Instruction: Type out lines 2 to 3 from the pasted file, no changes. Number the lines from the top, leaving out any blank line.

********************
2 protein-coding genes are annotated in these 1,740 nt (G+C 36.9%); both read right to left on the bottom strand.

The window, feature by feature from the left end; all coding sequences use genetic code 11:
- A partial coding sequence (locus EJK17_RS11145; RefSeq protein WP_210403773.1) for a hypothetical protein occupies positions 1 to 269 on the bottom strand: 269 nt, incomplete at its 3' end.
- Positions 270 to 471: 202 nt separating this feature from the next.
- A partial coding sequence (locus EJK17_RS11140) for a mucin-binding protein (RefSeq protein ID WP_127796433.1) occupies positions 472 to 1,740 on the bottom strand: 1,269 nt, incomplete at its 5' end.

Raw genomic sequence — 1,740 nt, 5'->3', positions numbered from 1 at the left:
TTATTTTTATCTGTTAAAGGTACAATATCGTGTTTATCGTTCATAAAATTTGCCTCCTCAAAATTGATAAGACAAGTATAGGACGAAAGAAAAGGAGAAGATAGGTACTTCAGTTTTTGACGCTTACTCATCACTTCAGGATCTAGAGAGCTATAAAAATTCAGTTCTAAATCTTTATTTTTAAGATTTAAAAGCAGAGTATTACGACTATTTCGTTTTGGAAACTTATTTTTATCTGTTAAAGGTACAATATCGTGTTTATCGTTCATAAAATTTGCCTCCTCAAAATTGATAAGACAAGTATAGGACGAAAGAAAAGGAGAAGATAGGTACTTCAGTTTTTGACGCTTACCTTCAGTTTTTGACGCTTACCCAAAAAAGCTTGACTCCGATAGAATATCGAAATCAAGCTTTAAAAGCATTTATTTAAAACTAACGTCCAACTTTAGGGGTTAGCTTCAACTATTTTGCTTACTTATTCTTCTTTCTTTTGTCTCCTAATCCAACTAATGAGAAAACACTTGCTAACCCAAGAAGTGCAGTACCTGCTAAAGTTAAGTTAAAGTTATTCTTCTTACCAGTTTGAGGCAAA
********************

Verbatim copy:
The window, feature by feature from the left end; all coding sequences use genetic code 11:
- A partial coding sequence (locus EJK17_RS11145; RefSeq protein WP_210403773.1) for a hypothetical protein occupies positions 1 to 269 on the bottom strand: 269 nt, incomplete at its 3' end.